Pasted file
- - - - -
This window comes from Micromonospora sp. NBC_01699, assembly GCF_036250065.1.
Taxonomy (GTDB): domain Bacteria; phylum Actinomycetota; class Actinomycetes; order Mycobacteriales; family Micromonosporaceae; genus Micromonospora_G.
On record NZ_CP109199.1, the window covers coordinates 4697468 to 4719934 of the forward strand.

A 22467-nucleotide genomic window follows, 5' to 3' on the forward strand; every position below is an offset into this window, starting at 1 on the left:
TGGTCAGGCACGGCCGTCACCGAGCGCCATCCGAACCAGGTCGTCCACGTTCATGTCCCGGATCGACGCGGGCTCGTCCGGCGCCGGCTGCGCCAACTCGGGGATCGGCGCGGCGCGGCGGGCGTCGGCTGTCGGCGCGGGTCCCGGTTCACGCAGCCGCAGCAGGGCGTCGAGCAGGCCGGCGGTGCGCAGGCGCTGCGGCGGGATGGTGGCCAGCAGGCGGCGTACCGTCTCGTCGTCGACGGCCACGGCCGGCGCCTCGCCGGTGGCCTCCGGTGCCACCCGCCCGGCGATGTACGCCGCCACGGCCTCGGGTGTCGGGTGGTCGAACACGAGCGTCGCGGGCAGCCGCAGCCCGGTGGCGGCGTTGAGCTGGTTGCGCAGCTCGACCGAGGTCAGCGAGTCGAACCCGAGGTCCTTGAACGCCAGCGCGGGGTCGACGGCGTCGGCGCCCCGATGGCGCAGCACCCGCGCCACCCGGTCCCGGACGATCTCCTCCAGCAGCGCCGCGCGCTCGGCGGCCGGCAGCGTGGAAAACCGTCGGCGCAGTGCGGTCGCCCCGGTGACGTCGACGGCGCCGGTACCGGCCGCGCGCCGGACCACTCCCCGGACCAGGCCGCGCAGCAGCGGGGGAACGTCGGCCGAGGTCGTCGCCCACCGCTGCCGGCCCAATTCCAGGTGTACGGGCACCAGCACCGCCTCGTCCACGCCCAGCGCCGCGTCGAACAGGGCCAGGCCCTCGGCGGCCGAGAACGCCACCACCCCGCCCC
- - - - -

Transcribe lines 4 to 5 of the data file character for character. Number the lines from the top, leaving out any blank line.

A 22467-nucleotide genomic window follows, 5' to 3' on the forward strand; every position below is an offset into this window, starting at 1 on the left:
TGGTCAGGCACGGCCGTCACCGAGCGCCATCCGAACCAGGTCGTCCACGTTCATGTCCCGGATCGACGCGGGCTCGTCCGGCGCCGGCTGCGCCAACTCGGGGATCGGCGCGGCGCGGCGGGCGTCGGCTGTCGGCGCGGGTCCCGGTTCACGCAGCCGCAGCAGGGCGTCGAGCAGGCCGGCGGTGCGCAGGCGCTGCGGCGGGATGGTGGCCAGCAGGCGGCGTACCGTCTCGTCGTCGACGGCCACGGCCGGCGCCTCGCCGGTGGCCTCCGGTGCCACCCGCCCGGCGATGTACGCCGCCACGGCCTCGGGTGTCGGGTGGTCGAACACGAGCGTCGCGGGCAGCCGCAGCCCGGTGGCGGCGTTGAGCTGGTTGCGCAGCTCGACCGAGGTCAGCGAGTCGAACCCGAGGTCCTTGAACGCCAGCGCGGGGTCGACGGCGTCGGCGCCCCGATGGCGCAGCACCCGCGCCACCCGGTCCCGGACGATCTCCTCCAGCAGCGCCGCGCGCTCGGCGGCCGGCAGCGTGGAAAACCGTCGGCGCAGTGCGGTCGCCCCGGTGACGTCGACGGCGCCGGTACCGGCCGCGCGCCGGACCACTCCCCGGACCAGGCCGCGCAGCAGCGGGGGAACGTCGGCCGAGGTCGTCGCCCACCGCTGCCGGCCCAATTCCAGGTGTACGGGCACCAGCACCGCCTCGTCCACGCCCAGCGCCGCGTCGAACAGGGCCAGGCCCTCGGCGGCCGAGAACGCCACCACCCCGCCCC